GUEST COMMENTARY: Threat of nuclear war still exists between U.S., Russia

Thursday, October 25, 2012 | 5:17 p.m. CDT; updated 5:29 p.m. CDT, Thursday, October 25, 2012

Fifty years after the 1962 Cuban missile crisis, and more than 20 years after the end of the Cold War, the United States and Russian nuclear confrontation continues. Each nation still keeps approximately 800 intercontinental ballistic missiles (ICBMs) and submarine-launched ballistic missiles (SLBMs), armed with more than 1,700 strategic nuclear warheads at launch-ready status, able to be fired with only a few minutes' warning.

The U.S. now has 450 land-based Minuteman III missiles that carry 500 strategic nuclear warheads. As their name implies, they require at most several minutes to be launched. The U.S. also has 14 Trident submarines, 12 of which are normally operational. Each Trident now carries about 96 independently targetable warheads, and five Tridents are reportedly kept in position to fire their missiles within 15 minutes. This adds 120 missiles carrying 480 warheads that qualify as being "launch-ready."

The missiles and warheads on the Trident subs have been "upgraded" and "modernized" to make them accurate enough for first-strike weapons against Russian ICBM silos. Missiles fired from Trident subs on patrol in the Norwegian Sea could hit Moscow in less than 10 minutes. 

Russia is believed to have 322 land-based ICBMs carrying 1,087 strategic nuclear warheads; at any given time, probably 900 of these are capable of being launched within a few minutes. Many of the Russian ICBMs are more than 30 years old. According to a former high-ranking Soviet officer, the commanding officers of the Russian Strategic Rocket Forces have the ability to launch their ICBMs directly from their headquarters, bypassing all lower levels of command.

The Russians also have nuclear submarines with ballistic missiles kept at launch-ready status, though Russian subs are not always kept in position to launch (unlike the U.S. Tridents). Missiles launched from Russian submarines on patrol off the U.S. East Coast could, however, hit Washington, D.C., in about 10 minutes.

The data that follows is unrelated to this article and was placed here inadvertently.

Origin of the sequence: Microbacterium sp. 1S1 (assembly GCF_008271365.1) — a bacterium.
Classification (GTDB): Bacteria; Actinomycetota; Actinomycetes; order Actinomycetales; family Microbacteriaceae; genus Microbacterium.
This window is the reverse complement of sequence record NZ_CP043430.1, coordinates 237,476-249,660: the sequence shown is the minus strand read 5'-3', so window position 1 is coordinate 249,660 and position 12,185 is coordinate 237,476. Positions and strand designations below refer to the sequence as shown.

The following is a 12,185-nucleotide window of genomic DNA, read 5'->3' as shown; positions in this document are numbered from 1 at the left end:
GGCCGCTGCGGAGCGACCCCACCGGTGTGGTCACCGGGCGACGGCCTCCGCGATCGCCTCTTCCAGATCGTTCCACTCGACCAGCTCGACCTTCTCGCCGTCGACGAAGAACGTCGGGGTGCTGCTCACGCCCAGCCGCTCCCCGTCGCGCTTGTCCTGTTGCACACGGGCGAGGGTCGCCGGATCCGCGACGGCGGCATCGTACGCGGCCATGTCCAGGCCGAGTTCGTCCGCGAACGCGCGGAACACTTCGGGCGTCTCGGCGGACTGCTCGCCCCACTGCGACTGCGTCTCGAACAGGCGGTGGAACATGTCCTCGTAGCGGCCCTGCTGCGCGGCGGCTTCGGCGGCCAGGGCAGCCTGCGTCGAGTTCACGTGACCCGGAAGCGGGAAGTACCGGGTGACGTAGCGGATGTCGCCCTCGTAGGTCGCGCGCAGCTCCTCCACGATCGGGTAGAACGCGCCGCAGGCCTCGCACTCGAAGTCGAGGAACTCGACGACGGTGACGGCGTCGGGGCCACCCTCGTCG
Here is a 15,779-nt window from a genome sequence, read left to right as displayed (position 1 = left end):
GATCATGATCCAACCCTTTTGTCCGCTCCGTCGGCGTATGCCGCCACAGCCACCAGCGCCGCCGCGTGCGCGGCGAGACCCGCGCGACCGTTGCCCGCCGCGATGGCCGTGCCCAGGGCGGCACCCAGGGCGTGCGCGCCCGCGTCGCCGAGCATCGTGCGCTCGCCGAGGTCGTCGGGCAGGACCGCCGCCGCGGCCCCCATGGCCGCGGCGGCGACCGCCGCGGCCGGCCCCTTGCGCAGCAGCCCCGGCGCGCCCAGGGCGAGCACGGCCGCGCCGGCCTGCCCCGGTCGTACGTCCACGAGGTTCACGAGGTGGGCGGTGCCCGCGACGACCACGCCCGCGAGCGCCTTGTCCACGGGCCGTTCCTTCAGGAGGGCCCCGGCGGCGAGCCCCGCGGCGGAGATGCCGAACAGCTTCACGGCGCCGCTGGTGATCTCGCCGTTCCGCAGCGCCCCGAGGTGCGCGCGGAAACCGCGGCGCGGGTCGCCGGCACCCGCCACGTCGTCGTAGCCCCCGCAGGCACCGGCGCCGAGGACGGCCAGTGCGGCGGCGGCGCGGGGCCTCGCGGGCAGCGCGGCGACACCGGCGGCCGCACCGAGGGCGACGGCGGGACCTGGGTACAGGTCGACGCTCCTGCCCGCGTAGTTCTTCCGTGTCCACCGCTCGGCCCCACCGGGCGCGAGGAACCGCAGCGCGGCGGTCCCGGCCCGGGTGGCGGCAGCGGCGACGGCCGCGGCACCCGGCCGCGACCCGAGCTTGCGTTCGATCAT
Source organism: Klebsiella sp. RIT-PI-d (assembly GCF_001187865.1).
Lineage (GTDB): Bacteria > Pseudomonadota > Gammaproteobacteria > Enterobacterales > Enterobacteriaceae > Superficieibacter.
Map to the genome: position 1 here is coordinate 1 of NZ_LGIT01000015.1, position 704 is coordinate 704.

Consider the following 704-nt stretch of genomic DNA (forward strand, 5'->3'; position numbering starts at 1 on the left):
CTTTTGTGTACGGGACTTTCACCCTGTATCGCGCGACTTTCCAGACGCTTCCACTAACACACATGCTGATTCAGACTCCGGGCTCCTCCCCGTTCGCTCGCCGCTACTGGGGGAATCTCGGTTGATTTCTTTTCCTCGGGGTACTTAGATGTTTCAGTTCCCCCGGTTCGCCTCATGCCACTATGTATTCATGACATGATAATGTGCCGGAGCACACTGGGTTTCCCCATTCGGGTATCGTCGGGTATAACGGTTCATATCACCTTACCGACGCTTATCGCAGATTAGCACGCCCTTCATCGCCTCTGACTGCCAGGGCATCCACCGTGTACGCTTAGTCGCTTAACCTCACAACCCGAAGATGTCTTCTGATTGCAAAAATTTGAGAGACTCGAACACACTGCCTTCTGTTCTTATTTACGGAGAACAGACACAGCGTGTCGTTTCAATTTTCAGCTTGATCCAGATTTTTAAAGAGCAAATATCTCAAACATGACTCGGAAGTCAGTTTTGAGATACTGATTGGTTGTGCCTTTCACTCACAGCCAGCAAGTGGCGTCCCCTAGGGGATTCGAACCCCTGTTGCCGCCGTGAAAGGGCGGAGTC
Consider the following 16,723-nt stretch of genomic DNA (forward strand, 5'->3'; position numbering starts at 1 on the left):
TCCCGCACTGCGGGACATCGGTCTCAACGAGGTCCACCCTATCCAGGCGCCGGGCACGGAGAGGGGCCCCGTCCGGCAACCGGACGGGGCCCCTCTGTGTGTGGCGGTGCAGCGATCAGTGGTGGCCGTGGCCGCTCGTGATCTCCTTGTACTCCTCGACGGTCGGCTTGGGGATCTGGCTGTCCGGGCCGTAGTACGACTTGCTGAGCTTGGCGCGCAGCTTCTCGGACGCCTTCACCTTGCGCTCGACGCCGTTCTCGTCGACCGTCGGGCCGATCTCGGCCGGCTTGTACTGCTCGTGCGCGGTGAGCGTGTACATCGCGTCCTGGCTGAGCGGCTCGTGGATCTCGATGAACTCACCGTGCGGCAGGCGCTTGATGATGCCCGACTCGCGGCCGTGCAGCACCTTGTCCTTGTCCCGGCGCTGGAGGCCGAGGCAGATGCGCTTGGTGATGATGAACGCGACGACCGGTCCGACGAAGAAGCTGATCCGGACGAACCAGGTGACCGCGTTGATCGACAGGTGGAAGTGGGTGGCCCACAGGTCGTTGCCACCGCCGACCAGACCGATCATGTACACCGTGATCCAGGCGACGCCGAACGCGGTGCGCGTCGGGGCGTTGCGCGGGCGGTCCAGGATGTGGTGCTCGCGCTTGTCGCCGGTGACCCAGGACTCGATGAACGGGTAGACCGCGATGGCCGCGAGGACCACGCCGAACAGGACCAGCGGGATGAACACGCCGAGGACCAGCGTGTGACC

The combined explosive power of all these U.S. and Russian launch-ready nuclear weapons is roughly equivalent to 250 times the explosive power of all the bombs exploded during the six years of World War II. It would require less than one hour for the launch-ready weapons to destroy their targets.

Both the U.S. and Russian presidents are always accompanied by a military officer carrying the "nuclear football" (called cheget in Russia), a communications device resembling a laptop computer, which allows either president to order the launch of his nation's nuclear forces in less than one minute. Both nations still have officers stationed in underground ICBM command centers, sitting every moment of every day in front of missile-launch consoles, always waiting for the presidential order to launch.

For decades, hundreds of U.S. and Russian ICBMs have been kept at high-alert, primarily for one reason: fear of a surprise attack by ICBMs or SLBMs. Since a massive nuclear attack will surely destroy both the ICBMs and the command-and-control system required to order their launch, the military "solution" has always been to launch their ICBMs before the arrival of the perceived attack. And once an ICBM is launched, it cannot be recalled.

Following the Cuban missile crisis, both the U.S. and Russia developed and deployed highly automated nuclear command-and-control systems, which work in conjunction with a network of early-warning systems and their nuclear-armed ballistic missiles. The possession of this complex integrated network of satellites, radars, computers, underground missile silos, fleets of submarines and bombers gives both nations the capability and option to launch most of their ICBMs upon a warning of attack. 

This creates the possibility of an accidental nuclear war triggered by a false warning of attack. During peacetime, when political tensions are low, conventional wisdom has it that there is essentially no chance that a false warning of nuclear attack could be accepted as true. However, during an extreme political crisis, or after the advent of military hostilities, such a false attack warning could become increasingly likely and vastly more dangerous.

Steven Starr is an associate of the Nuclear Age Peace Foundation, a board member and senior scientist for Physicians for Social Responsibility and director of the Clinical Laboratory Science Program at MU. His website on the environmental consequences of nuclear war is

David Krieger is president of the Nuclear Age Peace Foundation ( He is the co-author of the recent book "The Path to Zero: Dialogues on Nuclear Dangers."

Daniel Ellsberg is a distinguished senior fellow at the Nuclear Age Peace Foundation and a former strategic analyst for the Department of Defense. He released the Pentagon Papers in 1971.

This commentary was originally published on

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